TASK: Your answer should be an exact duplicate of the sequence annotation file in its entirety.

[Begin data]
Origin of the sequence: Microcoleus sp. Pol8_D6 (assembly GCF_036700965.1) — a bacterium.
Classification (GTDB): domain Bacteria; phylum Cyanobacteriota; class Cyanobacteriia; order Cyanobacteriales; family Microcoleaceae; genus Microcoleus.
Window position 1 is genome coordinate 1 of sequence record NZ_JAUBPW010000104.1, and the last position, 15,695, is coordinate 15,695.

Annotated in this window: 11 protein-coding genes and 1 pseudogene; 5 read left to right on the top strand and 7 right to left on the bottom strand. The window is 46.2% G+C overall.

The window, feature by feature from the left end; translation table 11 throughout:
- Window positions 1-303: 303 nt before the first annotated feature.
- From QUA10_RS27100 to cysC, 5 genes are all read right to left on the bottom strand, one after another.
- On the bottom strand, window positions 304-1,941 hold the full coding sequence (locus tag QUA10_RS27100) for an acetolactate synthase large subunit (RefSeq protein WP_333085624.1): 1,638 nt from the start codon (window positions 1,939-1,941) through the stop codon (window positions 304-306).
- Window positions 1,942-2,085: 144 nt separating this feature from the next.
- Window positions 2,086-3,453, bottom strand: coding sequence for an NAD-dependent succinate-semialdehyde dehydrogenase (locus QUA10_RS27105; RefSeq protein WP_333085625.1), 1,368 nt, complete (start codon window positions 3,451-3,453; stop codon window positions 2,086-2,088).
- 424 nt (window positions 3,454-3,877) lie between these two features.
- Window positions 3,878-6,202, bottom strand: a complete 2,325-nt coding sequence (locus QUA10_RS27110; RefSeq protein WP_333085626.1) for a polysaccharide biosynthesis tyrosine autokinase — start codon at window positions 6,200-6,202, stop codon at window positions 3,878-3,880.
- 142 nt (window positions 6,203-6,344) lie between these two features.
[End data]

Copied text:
Origin of the sequence: Microcoleus sp. Pol8_D6 (assembly GCF_036700965.1) — a bacterium.
Classification (GTDB): domain Bacteria; phylum Cyanobacteriota; class Cyanobacteriia; order Cyanobacteriales; family Microcoleaceae; genus Microcoleus.
Window position 1 is genome coordinate 1 of sequence record NZ_JAUBPW010000104.1, and the last position, 15,695, is coordinate 15,695.

Annotated in this window: 11 protein-coding genes and 1 pseudogene; 5 read left to right on the top strand and 7 right to left on the bottom strand. The window is 46.2% G+C overall.

The window, feature by feature from the left end; translation table 11 throughout:
- Window positions 1-303: 303 nt before the first annotated feature.
- From QUA10_RS27100 to cysC, 5 genes are all read right to left on the bottom strand, one after another.
- On the bottom strand, window positions 304-1,941 hold the full coding sequence (locus tag QUA10_RS27100) for an acetolactate synthase large subunit (RefSeq protein WP_333085624.1): 1,638 nt from the start codon (window positions 1,939-1,941) through the stop codon (window positions 304-306).
- Window positions 1,942-2,085: 144 nt separating this feature from the next.
- Window positions 2,086-3,453, bottom strand: coding sequence for an NAD-dependent succinate-semialdehyde dehydrogenase (locus QUA10_RS27105; RefSeq protein WP_333085625.1), 1,368 nt, complete (start codon window positions 3,451-3,453; stop codon window positions 2,086-2,088).
- 424 nt (window positions 3,454-3,877) lie between these two features.
- Window positions 3,878-6,202, bottom strand: a complete 2,325-nt coding sequence (locus QUA10_RS27110; RefSeq protein WP_333085626.1) for a polysaccharide biosynthesis tyrosine autokinase — start codon at window positions 6,200-6,202, stop codon at window positions 3,878-3,880.
- 142 nt (window positions 6,203-6,344) lie between these two features.